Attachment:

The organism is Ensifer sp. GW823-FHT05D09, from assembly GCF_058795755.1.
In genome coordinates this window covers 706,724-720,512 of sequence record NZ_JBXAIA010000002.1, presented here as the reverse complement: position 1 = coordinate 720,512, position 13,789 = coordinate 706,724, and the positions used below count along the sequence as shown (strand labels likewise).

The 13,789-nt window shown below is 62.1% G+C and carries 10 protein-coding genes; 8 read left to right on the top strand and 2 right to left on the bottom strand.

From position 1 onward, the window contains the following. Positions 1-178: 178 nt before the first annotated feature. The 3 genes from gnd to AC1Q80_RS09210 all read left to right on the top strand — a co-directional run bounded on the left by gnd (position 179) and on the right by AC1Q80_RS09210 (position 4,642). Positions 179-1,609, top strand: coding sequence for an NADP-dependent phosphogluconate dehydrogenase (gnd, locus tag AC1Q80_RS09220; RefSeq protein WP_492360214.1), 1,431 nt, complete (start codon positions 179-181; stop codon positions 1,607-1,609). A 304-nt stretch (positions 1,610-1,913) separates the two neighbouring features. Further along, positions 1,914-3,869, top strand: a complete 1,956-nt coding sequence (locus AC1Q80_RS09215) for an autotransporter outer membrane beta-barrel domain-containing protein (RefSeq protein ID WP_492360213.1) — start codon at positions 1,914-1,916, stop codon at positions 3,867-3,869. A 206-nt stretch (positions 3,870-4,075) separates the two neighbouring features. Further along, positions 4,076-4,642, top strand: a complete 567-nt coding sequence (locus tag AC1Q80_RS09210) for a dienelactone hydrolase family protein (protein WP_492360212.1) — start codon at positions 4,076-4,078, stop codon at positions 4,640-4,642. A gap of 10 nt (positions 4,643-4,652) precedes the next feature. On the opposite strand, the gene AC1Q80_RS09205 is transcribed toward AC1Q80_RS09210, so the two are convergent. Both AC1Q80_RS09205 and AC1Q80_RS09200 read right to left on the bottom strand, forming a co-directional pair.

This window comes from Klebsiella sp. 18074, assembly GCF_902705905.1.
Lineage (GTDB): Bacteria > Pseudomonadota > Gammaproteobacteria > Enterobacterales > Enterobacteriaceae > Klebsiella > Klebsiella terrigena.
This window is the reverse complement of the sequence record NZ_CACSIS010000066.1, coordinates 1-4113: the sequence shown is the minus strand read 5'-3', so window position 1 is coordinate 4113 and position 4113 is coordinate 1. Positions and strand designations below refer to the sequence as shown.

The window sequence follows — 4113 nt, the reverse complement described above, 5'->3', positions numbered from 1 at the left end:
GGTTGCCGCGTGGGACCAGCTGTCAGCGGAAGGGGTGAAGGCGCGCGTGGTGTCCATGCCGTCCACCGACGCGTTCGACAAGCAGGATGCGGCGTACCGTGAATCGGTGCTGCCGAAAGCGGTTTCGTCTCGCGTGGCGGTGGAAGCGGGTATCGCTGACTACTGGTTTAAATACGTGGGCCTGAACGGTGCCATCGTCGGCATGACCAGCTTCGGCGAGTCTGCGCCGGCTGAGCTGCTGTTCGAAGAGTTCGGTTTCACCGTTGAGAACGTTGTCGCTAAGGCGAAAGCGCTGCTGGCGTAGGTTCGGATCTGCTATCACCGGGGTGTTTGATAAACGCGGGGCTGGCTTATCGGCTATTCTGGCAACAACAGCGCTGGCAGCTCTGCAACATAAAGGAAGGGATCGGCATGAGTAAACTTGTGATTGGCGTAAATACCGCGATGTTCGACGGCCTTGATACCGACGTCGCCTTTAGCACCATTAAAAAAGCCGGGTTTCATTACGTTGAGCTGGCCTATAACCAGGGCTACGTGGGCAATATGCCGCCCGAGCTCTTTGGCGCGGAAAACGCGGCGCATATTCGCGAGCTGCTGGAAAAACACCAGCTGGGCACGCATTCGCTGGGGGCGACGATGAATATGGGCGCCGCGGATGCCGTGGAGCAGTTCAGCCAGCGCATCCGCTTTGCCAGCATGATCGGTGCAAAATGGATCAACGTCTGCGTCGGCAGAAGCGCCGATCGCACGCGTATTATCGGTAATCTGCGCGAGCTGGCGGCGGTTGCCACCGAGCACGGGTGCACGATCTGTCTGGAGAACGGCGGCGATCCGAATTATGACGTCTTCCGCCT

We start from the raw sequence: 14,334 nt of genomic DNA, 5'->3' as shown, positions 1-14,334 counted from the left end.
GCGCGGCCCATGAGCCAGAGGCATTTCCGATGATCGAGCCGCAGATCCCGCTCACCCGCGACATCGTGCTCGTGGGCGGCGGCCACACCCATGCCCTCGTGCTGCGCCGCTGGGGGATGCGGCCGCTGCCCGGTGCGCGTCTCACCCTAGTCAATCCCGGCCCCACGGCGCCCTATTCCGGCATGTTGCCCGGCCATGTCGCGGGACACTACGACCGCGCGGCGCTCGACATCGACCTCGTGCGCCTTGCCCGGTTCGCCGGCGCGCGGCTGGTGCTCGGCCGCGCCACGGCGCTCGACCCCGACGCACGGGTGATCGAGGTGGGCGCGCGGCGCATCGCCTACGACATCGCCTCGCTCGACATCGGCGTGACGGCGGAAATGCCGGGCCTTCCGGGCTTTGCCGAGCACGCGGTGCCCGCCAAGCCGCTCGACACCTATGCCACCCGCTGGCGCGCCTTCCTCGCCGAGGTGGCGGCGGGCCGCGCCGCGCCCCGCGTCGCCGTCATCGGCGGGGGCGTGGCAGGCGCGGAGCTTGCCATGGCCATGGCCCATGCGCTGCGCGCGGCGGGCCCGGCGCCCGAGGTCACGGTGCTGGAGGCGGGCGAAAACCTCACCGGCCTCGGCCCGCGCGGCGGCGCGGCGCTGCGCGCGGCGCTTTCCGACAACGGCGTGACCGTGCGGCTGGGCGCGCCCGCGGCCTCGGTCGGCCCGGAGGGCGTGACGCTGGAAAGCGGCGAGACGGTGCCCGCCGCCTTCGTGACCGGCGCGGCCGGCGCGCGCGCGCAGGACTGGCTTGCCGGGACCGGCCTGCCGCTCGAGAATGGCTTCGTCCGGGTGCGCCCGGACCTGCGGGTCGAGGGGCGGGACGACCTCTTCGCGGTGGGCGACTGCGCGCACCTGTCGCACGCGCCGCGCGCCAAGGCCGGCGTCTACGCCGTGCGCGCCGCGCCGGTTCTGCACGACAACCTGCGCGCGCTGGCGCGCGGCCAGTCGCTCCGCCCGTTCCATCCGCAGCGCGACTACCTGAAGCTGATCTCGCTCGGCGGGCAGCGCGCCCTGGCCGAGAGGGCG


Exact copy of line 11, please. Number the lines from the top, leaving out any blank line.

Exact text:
GCGCGGCCCATGAGCCAGAGGCATTTCCGATGATCGAGCCGCAGATCCCGCTCACCCGCGACATCGTGCTCGTGGGCGGCGGCCACACCCATGCCCTCGTGCTGCGCCGCTGGGGGATGCGGCCGCTGCCCGGTGCGCGTCTCACCCTAGTCAATCCCGGCCCCACGGCGCCCTATTCCGGCATGTTGCCCGGCCATGTCGCGGGACACTACGACCGCGCGGCGCTCGACATCGACCTCGTGCGCCTTGCCCGGTTCGCCGGCGCGCGGCTGGTGCTCGGCCGCGCCACGGCGCTCGACCCCGACGCACGGGTGATCGAGGTGGGCGCGCGGCGCATCGCCTACGACATCGCCTCGCTCGACATCGGCGTGACGGCGGAAATGCCGGGCCTTCCGGGCTTTGCCGAGCACGCGGTGCCCGCCAAGCCGCTCGACACCTATGCCACCCGCTGGCGCGCCTTCCTCGCCGAGGTGGCGGCGGGCCGCGCCGCGCCCCGCGTCGCCGTCATCGGCGGGGGCGTGGCAGGCGCGGAGCTTGCCATGGCCATGGCCCATGCGCTGCGCGCGGCGGGCCCGGCGCCCGAGGTCACGGTGCTGGAGGCGGGCGAAAACCTCACCGGCCTCGGCCCGCGCGGCGGCGCGGCGCTGCGCGCGGCGCTTTCCGACAACGGCGTGACCGTGCGGCTGGGCGCGCCCGCGGCCTCGGTCGGCCCGGAGGGCGTGACGCTGGAAAGCGGCGAGACGGTGCCCGCCGCCTTCGTGACCGGCGCGGCCGGCGCGCGCGCGCAGGACTGGCTTGCCGGGACCGGCCTGCCGCTCGAGAATGGCTTCGTCCGGGTGCGCCCGGACCTGCGGGTCGAGGGGCGGGACGACCTCTTCGCGGTGGGCGACTGCGCGCACCTGTCGCACGCGCCGCGCGCCAAGGCCGGCGTCTACGCCGTGCGCGCCGCGCCGGTTCTGCACGACAACCTGCGCGCGCTGGCGCGCGGCCAGTCGCTCCGCCCGTTCCATCCGCAGCGCGACTACCTGAAGCTGATCTCGCTCGGCGGGCAGCGCGCCCTGGCCGAGAGGGCG